If you have a financially dependent family, you should ensure you have enough insurance to maintain their living standard in the event of your death or disability.


If you die or become disabled and can’t work again, the emotional strain on your family can be quickly compounded by financial strain if you don’t make suitable plans to help protect their financial future.

Without the ongoing income you earn from working, your family could struggle to cover the mortgage, pay their living expenses and meet a range of other costs.

By taking out life and total and permanent disability (TPD) insurance, you can ensure a suitable sum of money becomes available to your family to help:

  • meet their immediate and future financial needs, and

  • maintain their living standard.


The amount of cover you may need will depend on your family’s specific circumstances and what you want to achieve. Some key issues to consider include:

  • How much of your income would your family need if you are no longer able to provide for them?

  • How long would you like the income to be paid for?

  • Would you like your mortgage or other debts to be paid off?

  • Would you like to leave an inheritance for your children?

  • Are there any costs that would need to be met, such as funeral or rehabilitation expenses?

  • What investment assets would be available to help meet these needs?

A financial adviser can take into account all these issues and help you identify how much life and TPD cover is right for you and your family


Research conducted by Rice Warner Actuaries (1) found that the:

  • median level of life cover held through super funds meets only 61% of the amount required to pay all non-mortgage debt and sustain the current living standard until age 65 or until children reach age 21

  • median level of life cover held through super is only 37% of the amount required to replace expected net income and maintain current living standards until age 65, and

  • median levels of total and permanent disability cover and income protection cover meet only 13% and 16% of their respective needs.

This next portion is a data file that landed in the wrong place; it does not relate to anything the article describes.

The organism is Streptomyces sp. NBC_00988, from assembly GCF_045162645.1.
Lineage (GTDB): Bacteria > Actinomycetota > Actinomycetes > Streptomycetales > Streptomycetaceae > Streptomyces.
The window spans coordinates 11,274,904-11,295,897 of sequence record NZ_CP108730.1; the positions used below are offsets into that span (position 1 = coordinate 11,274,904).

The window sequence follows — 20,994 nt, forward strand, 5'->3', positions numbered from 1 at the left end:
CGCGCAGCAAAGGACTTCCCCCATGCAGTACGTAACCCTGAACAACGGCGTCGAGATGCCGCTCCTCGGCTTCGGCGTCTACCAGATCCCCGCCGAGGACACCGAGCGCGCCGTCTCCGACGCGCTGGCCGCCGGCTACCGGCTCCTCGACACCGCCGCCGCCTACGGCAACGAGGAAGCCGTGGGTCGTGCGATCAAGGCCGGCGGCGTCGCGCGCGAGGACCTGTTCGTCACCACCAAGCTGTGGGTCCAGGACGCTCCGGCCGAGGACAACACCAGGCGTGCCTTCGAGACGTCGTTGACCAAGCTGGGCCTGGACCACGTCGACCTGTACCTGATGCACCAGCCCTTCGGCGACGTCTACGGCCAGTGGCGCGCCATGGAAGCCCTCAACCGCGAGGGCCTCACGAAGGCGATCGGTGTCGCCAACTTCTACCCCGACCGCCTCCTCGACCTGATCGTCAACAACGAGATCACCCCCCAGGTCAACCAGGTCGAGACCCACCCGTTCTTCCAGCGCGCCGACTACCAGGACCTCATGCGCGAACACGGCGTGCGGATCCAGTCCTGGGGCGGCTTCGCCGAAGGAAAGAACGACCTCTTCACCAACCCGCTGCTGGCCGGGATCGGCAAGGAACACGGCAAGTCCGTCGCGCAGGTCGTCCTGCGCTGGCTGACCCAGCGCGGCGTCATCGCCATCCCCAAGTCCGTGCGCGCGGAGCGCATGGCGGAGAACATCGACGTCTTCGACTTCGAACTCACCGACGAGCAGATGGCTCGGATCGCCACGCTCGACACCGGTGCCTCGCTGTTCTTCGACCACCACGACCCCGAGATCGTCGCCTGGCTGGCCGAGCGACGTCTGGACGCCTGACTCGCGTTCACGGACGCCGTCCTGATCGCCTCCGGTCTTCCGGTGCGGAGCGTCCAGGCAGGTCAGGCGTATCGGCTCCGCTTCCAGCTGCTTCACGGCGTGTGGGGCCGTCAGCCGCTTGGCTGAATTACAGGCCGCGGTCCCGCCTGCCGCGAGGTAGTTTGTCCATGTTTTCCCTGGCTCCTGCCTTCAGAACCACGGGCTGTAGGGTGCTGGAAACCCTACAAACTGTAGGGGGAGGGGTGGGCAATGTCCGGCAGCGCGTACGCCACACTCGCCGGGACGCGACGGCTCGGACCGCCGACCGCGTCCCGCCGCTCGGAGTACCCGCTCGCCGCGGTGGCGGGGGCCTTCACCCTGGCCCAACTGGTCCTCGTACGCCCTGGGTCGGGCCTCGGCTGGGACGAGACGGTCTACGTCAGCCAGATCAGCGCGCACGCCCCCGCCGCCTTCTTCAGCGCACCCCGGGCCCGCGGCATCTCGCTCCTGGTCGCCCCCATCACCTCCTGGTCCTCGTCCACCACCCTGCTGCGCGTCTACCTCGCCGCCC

Max (aged 45) is married to Rachael (aged 40) and they have two young children. Max works full-time, while Rachael is taking a break from work while she looks after their children.

Max currently has life and TPD cover in his super fund and some investments outside super. But he realises this won’t be enough to ensure his family can maintain their living standard in the event of his death or long-term disability.

 After discussing the family’s needs and circumstances with his adviser, Max decides he would like take out additional life and TPD insurance so that enough money becomes available to help:

  • pay out their mortgage, and

  • provide an income to meet his family’s living expenses for the next 20 years.

He has chosen a payment period of 20 years to ensure the income is provided until he would have retired (at age 65) and would no longer be earning a salary. It would also be essential to ensure Rachael, as the primary care-giver, has enough insurance to help protect the family’s lifestyle in the event of death, illness or injury.

To find out more about this important insurance need, ask your adviser for a copy of our ‘Protect the primary care-giver’ concept card.

Note: This case study has been simplified to illustrate the important role that life insurance can play in helping the family to maintain their living standard in the event of death. Each person’s situation is different and the approach used to determine the amount of insurance required may differ for people with different needs and circumstances


  • If you buy life and TPD insurance through a super fund, you may be able to:
    -pay the premiums with pre-tax dollars, or
    -claim your contributions as a tax deduction, regardless of whether they are used in the fund to purchase investments or insurance.

  • You could arrange to have your premiums deducted from your existing superannuation account balance without making additional contributions to cover the cost. This could make the insurance affordable if you don’t have sufficient cashflow to fund the premiums outside super. However, this will use up super savings that would otherwise be available to fund your living expenses in retirement.

  • If you die or become totally and permanently disabled, some (or all) of the benefit could be used to pay a concessionally taxed pension. (2)


  • When taking out life insurance, you should consider who the benefit will be paid to and how that will interact with your broader estate planning, including your Will.

  • You should consider insurances that can replace up to 75% of your pre-tax income if you are temporarily unable to work due to illness or injury, or provide a lump sum payment if you suffer a critical illness.

  • It’s important to consider arranging suitable insurances for your spouse, even if they are not gainfully employed.


Chat to one of our advisers who can help you ensure that you and your spouse have the right insurances in place to protect your family’s lifestyle.

1. Rice Warner Actuaries. ‘Underinsurance in Australia’. 2015. 2. From 1 July 2017, the maximum amount that you can transfer to pension phase in your lifetime is $1.6 million. 


FB.ui({ method: 'share_open_graph', action_type: 'og.likes', action_properties: JSON.stringify({ object:'', }) }, function(response){ // Debug response (optional) console.log(response); });